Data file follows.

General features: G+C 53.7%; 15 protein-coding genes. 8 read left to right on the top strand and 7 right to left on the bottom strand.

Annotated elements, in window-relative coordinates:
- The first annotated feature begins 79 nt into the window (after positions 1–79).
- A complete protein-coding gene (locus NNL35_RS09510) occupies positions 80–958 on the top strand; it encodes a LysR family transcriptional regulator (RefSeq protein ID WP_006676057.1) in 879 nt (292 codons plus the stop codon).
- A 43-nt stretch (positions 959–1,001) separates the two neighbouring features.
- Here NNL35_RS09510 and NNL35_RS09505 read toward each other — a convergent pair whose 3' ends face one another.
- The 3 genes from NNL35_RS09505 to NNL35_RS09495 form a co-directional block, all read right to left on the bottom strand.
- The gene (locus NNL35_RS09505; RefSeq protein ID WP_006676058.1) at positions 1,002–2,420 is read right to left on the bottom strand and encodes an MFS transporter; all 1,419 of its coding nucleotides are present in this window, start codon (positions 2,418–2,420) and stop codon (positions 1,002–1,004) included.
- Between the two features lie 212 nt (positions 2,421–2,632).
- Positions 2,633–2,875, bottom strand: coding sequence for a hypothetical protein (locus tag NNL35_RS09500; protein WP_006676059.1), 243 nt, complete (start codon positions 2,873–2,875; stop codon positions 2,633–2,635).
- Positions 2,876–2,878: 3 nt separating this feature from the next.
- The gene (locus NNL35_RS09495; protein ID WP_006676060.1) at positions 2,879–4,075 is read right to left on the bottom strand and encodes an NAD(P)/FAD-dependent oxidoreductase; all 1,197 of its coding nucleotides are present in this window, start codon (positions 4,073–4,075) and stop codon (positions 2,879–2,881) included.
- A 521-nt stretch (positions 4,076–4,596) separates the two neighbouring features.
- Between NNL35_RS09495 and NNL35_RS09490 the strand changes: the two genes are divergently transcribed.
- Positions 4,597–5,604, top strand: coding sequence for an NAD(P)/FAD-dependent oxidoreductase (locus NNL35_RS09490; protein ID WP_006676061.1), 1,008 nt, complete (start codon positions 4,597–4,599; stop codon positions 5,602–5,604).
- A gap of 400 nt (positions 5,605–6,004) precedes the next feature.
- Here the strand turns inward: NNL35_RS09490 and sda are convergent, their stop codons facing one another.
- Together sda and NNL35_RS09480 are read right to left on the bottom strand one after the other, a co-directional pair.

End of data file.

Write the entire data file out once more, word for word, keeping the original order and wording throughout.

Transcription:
General features: G+C 53.7%; 15 protein-coding genes. 8 read left to right on the top strand and 7 right to left on the bottom strand.

Annotated elements, in window-relative coordinates:
- The first annotated feature begins 79 nt into the window (after positions 1–79).
- A complete protein-coding gene (locus NNL35_RS09510) occupies positions 80–958 on the top strand; it encodes a LysR family transcriptional regulator (RefSeq protein ID WP_006676057.1) in 879 nt (292 codons plus the stop codon).
- A 43-nt stretch (positions 959–1,001) separates the two neighbouring features.
- Here NNL35_RS09510 and NNL35_RS09505 read toward each other — a convergent pair whose 3' ends face one another.
- The 3 genes from NNL35_RS09505 to NNL35_RS09495 form a co-directional block, all read right to left on the bottom strand.
- The gene (locus NNL35_RS09505; RefSeq protein ID WP_006676058.1) at positions 1,002–2,420 is read right to left on the bottom strand and encodes an MFS transporter; all 1,419 of its coding nucleotides are present in this window, start codon (positions 2,418–2,420) and stop codon (positions 1,002–1,004) included.
- Between the two features lie 212 nt (positions 2,421–2,632).
- Positions 2,633–2,875, bottom strand: coding sequence for a hypothetical protein (locus tag NNL35_RS09500; protein WP_006676059.1), 243 nt, complete (start codon positions 2,873–2,875; stop codon positions 2,633–2,635).
- Positions 2,876–2,878: 3 nt separating this feature from the next.
- The gene (locus NNL35_RS09495; protein ID WP_006676060.1) at positions 2,879–4,075 is read right to left on the bottom strand and encodes an NAD(P)/FAD-dependent oxidoreductase; all 1,197 of its coding nucleotides are present in this window, start codon (positions 4,073–4,075) and stop codon (positions 2,879–2,881) included.
- A 521-nt stretch (positions 4,076–4,596) separates the two neighbouring features.
- Between NNL35_RS09495 and NNL35_RS09490 the strand changes: the two genes are divergently transcribed.
- Positions 4,597–5,604, top strand: coding sequence for an NAD(P)/FAD-dependent oxidoreductase (locus NNL35_RS09490; protein ID WP_006676061.1), 1,008 nt, complete (start codon positions 4,597–4,599; stop codon positions 5,602–5,604).
- A gap of 400 nt (positions 5,605–6,004) precedes the next feature.
- Here the strand turns inward: NNL35_RS09490 and sda are convergent, their stop codons facing one another.
- Together sda and NNL35_RS09480 are read right to left on the bottom strand one after the other, a co-directional pair.